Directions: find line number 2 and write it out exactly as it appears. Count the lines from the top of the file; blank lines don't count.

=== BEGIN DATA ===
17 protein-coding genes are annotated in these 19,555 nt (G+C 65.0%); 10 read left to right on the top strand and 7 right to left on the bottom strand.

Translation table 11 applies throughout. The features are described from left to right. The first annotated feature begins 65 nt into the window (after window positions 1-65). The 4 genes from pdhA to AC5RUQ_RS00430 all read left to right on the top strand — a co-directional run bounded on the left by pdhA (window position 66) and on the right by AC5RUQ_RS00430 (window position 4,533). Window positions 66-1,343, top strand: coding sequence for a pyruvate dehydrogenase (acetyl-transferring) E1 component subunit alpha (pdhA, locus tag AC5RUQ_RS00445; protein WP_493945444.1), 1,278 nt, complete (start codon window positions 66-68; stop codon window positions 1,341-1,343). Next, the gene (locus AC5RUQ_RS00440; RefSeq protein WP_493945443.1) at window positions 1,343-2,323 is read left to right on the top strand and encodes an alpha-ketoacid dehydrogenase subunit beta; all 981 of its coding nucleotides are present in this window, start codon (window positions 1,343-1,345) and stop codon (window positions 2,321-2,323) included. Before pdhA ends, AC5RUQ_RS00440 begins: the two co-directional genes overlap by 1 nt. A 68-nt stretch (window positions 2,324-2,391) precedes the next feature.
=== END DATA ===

Translation table 11 applies throughout. The features are described from left to right. The first annotated feature begins 65 nt into the window (after window positions 1-65). The 4 genes from pdhA to AC5RUQ_RS00430 all read left to right on the top strand — a co-directional run bounded on the left by pdhA (window position 66) and on the right by AC5RUQ_RS00430 (window position 4,533). Window positions 66-1,343, top strand: coding sequence for a pyruvate dehydrogenase (acetyl-transferring) E1 component subunit alpha (pdhA, locus tag AC5RUQ_RS00445; protein WP_493945444.1), 1,278 nt, complete (start codon window positions 66-68; stop codon window positions 1,341-1,343). Next, the gene (locus AC5RUQ_RS00440; RefSeq protein WP_493945443.1) at window positions 1,343-2,323 is read left to right on the top strand and encodes an alpha-ketoacid dehydrogenase subunit beta; all 981 of its coding nucleotides are present in this window, start codon (window positions 1,343-1,345) and stop codon (window positions 2,321-2,323) included. Before pdhA ends, AC5RUQ_RS00440 begins: the two co-directional genes overlap by 1 nt. A 68-nt stretch (window positions 2,324-2,391) precedes the next feature.